Wouter W. de Herder

    2012-01-01

    Full Text Available Familial GH-secreting tumors are seen in association with three separate hereditary clinical syndromes: multiple endocrine neoplasia type 1, Carney complex, and familial isolated pituitary adenomas.

  15. Family Issues

    Science.gov (United States)

    ... es Autismo? Family Issues Home / Living with Autism / Family Issues Stress Siblings A child’s autism diagnosis affects every member of the family in different ways. Parents/caregivers must now place their ... may put stress on their marriage, other children, work, finances, and ...

  16. Jamaican families.

    Science.gov (United States)

    Miner, Dianne Cooney

    2003-01-01

    The study of the family in the Caribbean originated with European scholars who assumed the universality of the patriarchal nuclear family and the primacy of this structure to the healthy functioning of society. Matrifocal Caribbean families thus were seen as chaotic and disorganized and inadequate to perform the essential tasks of the social system. This article provides a more current discussion of the Jamaican family. It argues that its structure is the result of the agency and adaptation of its members and not the root cause of the increasing marginalization of peoples in the developing world. The article focuses on families living in poverty and how the family structure supports essential family functions, adaptations, and survival.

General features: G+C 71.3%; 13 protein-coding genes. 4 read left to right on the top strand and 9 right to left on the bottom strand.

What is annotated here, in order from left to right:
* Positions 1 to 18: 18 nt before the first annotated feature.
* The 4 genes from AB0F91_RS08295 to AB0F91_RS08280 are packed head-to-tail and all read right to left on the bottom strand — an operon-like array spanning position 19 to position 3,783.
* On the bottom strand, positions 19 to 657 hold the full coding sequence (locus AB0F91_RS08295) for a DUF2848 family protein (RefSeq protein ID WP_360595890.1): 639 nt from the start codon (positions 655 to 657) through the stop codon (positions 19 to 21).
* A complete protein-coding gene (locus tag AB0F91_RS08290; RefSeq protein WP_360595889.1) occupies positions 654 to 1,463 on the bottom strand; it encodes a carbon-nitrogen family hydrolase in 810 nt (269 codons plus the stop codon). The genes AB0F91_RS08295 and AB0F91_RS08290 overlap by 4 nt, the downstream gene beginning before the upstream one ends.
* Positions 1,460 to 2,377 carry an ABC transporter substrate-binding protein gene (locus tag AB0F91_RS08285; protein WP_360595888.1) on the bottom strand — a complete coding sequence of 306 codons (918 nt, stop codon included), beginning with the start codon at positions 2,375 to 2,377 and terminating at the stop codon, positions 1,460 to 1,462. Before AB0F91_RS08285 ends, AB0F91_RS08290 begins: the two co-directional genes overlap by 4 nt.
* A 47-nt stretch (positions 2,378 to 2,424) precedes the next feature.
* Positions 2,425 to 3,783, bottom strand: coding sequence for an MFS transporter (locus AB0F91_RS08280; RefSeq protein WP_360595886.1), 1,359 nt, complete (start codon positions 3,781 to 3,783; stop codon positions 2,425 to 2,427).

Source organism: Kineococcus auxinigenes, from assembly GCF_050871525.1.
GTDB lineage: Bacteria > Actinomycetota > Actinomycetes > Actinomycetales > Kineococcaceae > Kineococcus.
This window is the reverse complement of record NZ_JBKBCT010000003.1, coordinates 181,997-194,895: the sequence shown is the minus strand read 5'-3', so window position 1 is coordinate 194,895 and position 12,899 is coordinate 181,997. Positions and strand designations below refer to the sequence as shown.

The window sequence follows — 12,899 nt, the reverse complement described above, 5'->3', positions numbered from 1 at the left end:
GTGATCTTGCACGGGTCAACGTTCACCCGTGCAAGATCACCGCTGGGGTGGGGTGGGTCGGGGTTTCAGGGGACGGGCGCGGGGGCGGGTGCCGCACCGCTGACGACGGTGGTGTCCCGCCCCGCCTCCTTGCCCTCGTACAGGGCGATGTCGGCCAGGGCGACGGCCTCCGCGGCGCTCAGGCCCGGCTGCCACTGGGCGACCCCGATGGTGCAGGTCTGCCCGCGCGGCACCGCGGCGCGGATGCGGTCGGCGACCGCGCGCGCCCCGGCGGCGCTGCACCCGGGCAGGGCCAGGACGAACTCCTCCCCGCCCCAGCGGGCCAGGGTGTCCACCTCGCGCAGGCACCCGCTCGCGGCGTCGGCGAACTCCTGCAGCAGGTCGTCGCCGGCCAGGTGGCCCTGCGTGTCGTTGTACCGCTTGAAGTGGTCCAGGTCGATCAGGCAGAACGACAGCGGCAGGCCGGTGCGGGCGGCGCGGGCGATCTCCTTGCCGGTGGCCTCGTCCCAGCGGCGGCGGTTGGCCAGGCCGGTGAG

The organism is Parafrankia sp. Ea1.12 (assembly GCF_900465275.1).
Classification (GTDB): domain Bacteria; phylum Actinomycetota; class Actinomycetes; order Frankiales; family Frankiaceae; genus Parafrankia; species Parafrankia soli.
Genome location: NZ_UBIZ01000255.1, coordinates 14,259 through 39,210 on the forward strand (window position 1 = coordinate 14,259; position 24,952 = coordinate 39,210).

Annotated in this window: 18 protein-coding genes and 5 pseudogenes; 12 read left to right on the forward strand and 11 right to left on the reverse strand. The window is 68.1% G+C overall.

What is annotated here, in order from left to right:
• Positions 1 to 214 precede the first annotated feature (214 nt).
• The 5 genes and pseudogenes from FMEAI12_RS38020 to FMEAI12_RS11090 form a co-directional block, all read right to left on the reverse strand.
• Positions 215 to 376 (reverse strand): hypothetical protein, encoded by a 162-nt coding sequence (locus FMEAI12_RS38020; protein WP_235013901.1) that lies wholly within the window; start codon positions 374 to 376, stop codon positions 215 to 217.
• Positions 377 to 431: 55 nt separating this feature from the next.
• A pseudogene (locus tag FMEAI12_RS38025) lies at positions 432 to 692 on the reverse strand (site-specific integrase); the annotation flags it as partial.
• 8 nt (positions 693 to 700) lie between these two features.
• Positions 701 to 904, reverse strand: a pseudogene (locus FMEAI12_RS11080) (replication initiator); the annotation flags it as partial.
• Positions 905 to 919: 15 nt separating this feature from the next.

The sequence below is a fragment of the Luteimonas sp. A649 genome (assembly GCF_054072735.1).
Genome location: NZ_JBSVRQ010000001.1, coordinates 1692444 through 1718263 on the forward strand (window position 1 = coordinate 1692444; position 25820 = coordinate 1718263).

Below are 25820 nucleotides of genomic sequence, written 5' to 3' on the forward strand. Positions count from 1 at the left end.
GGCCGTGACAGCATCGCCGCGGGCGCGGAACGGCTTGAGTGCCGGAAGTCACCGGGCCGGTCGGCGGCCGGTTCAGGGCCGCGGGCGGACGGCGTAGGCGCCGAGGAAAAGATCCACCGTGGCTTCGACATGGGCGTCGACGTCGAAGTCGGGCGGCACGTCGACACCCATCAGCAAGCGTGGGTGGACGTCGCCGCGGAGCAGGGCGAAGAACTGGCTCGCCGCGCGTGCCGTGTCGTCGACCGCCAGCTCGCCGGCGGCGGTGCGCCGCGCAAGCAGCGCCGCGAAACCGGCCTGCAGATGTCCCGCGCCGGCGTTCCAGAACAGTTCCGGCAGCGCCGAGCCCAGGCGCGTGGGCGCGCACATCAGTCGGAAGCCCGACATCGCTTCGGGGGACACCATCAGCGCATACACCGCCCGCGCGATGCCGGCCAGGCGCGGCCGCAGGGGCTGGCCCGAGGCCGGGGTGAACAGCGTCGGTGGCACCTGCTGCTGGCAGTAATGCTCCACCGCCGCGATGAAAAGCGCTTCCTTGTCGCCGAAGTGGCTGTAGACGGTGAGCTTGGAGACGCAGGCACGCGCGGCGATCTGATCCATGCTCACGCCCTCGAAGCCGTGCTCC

17. Family Polymorphism

    DEFF Research Database (Denmark)

    Ernst, Erik

    2001-01-01

    safety and flexibility at the level of multi-object systems. We are granted the flexibility of using different families of kinds of objects, and we are guaranteed the safety of the combination. This paper highlights the inability of traditional polymorphism to handle multiple objects, and presents family...... polymorphism as a way to overcome this problem. Family polymorphism has been implemented in the programming language gbeta, a generalized version of Beta, and the source code of this implementation is available under GPL....

  18. Family literacy

    DEFF Research Database (Denmark)

    Sehested, Caroline

    2012-01-01

    I Projekt familielæsning, der er et samarbejde mellem Nationalt Videncenter for Læsning og Hillerød Bibliotek, arbejder vi med at få kontakt til de familier, som biblioteket ellers aldrig ser som brugere og dermed også de børn, der vokser op i familier, for hvem bøger og oplæsningssituationer ikk...... er en selvfølgelig del af barndommen. Det, vi vil undersøge og ønsker at være med til at udvikle hos disse familier, er det, man kan kalde family literacy....

  19. Community families

    DEFF Research Database (Denmark)

    Jensen, Lotte Groth; Lou, Stina; Aagaard, Jørgen

    2017-01-01

    : Qualitative interviews with members of volunteer families. Discussion: The families were motivated by helping a vulnerable person and to engaging in a rewarding relationship. However, the families often doubted their personal judgment and relied on mental health workers to act as safety net. Conclusion......Background: Social interventions targeted at people with severe mental illness (SMI) often include volunteers. Volunteers' perspectives are important for these interventions to work. The present paper investigates the experiences of volunteer families who befriend a person with SMI. Material...

  20. Ancylostoma ceylanicum Excretory-Secretory Protein 2 Adopts a Netrin-Like Fold and Defines a Novel Family of Nematode Proteins

    Energy Technology Data Exchange (ETDEWEB)

    K Kucera; L Harrison; M Cappello; Y Modis

    2011-12-31